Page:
Law enforcement officials in Greece have arrested 17 illegal prostitutes that have tested positive for HIV and posted the names and photos of 12 of them online, claiming the women were knowingly and willfully endangering the lives of their clients. Sex worker advocates, unsurprisingly, are appalled by the move, as it sounds like a great way to further victimize an already vulnerable population, plus, they argue, the likelihood that the prostitutes knew they were infected is slim. But we're talking about the Greek government here. Asking them to come up with an efficient solution to a difficult problem is like trying to train a seeing eye cat.
Prostitution is legal in the Hellenic Republic, but it's highly regulated, with sex workers subject to frequent health checks and testing. And with any industry that's highly regulated, there's a thriving shadow industry of unregulated, illegal operations that skirt the rules. Prostitutes in illegal operations aren't subject to the STI tests of their legal counterparts, and they're also not as safe; there's overlap between the intravenous drug user community and the illegal prostitution community. According to health officials, in many places, clients can opt to have sex with possibly needle using, unregulated prostitutes without wearing a condom— for a fee.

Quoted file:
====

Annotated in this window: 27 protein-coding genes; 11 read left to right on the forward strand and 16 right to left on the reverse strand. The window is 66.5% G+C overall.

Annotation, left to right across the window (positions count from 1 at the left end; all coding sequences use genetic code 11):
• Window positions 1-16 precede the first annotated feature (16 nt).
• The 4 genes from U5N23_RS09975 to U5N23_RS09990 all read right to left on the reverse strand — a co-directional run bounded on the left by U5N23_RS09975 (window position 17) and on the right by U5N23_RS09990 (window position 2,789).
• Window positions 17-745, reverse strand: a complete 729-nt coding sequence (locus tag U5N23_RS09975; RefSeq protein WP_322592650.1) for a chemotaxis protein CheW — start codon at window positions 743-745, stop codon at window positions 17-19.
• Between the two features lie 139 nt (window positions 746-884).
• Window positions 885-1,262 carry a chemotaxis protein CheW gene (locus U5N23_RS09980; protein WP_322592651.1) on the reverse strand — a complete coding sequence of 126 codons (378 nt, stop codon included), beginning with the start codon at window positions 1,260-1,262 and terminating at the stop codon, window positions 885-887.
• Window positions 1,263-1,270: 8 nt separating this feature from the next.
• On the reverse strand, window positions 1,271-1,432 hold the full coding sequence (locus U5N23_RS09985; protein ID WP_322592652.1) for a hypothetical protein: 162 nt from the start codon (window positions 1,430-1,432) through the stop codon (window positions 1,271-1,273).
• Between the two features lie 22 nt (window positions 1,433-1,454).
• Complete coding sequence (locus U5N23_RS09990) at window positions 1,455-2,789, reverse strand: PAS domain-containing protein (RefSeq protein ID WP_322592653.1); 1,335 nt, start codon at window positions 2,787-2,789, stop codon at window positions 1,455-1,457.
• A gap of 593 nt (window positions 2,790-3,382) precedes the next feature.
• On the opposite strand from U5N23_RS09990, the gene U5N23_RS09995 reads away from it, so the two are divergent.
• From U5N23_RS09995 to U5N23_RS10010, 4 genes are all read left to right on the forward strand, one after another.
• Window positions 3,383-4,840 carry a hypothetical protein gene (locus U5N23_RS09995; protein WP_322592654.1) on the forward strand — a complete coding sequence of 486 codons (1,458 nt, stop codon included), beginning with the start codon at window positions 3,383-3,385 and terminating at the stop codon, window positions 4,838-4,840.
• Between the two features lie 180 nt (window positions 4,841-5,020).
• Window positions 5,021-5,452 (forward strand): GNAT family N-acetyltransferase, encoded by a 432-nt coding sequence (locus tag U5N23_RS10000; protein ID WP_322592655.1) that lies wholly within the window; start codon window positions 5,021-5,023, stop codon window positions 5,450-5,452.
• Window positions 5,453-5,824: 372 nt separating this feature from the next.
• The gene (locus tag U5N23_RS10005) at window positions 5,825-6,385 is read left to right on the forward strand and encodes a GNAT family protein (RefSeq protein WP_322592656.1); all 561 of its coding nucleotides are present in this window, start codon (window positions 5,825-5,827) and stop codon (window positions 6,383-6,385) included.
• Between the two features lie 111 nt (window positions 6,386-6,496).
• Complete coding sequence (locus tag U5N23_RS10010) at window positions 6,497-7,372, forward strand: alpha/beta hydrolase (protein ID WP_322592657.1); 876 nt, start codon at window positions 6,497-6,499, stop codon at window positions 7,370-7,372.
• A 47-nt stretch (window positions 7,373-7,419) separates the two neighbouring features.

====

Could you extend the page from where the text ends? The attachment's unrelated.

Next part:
Gee, whiz. I wonder why HIV cases in Greece in 2011 were up 57% over 2010.
The sting that resulted in the discovery of 17 HIV+ prostitutes is part of a wider effort to curb illegal sex work and the resultant spread of HIV. Last weekend, according to the AP, 130 prostitutes were tested, with more testing to come. But the problem isn't going to be solved by compromising the medical confidentiality and safety of sex workers with HIV.
Even though he doesn't speak out against the Greek police's move to post prostitutes' pictures online, Greece's health minister Andreas Loverdos cuts the prostitutes some slack. It's not their fault that they may have been illegally trafficked into the country to work at illegal brothels doing illegal things while using needle drugs. It's only, like, half their fault. He said,
Let's make this a crime. It's not all the fault of the illegally procured woman, it's 50 percent her fault and 50 percent that of the client, perhaps more because he is paying the money.
So, will they be posting pictures of their clients as well? I bet you all the remaining drachmas in Greek coin collections that they won't.